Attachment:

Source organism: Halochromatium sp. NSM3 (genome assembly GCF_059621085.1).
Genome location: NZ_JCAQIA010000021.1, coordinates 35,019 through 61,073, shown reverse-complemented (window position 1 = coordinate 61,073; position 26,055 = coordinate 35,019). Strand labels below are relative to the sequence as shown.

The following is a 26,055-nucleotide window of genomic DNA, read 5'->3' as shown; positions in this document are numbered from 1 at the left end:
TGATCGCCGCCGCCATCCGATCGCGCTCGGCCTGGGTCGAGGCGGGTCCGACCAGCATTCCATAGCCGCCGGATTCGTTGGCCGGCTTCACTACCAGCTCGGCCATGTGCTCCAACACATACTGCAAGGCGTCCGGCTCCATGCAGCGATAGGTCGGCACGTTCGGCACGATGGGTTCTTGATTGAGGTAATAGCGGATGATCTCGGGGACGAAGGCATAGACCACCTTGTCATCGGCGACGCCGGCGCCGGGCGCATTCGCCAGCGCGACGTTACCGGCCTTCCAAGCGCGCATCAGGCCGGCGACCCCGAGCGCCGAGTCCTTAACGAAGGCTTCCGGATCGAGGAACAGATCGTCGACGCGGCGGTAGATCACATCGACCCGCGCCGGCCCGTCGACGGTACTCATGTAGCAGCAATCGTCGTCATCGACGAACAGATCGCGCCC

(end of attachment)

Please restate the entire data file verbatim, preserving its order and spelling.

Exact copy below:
Source organism: Halochromatium sp. NSM3 (genome assembly GCF_059621085.1).
Genome location: NZ_JCAQIA010000021.1, coordinates 35,019 through 61,073, shown reverse-complemented (window position 1 = coordinate 61,073; position 26,055 = coordinate 35,019). Strand labels below are relative to the sequence as shown.

The following is a 26,055-nucleotide window of genomic DNA, read 5'->3' as shown; positions in this document are numbered from 1 at the left end:
TGATCGCCGCCGCCATCCGATCGCGCTCGGCCTGGGTCGAGGCGGGTCCGACCAGCATTCCATAGCCGCCGGATTCGTTGGCCGGCTTCACTACCAGCTCGGCCATGTGCTCCAACACATACTGCAAGGCGTCCGGCTCCATGCAGCGATAGGTCGGCACGTTCGGCACGATGGGTTCTTGATTGAGGTAATAGCGGATGATCTCGGGGACGAAGGCATAGACCACCTTGTCATCGGCGACGCCGGCGCCGGGCGCATTCGCCAGCGCGACGTTACCGGCCTTCCAAGCGCGCATCAGGCCGGCGACCCCGAGCGCCGAGTCCTTAACGAAGGCTTCCGGATCGAGGAACAGATCGTCGACGCGGCGGTAGATCACATCGACCCGCGCCGGCCCGTCGACGGTACTCATGTAGCAGCAATCGTCGTCATCGACGAACAGATCGCGCCC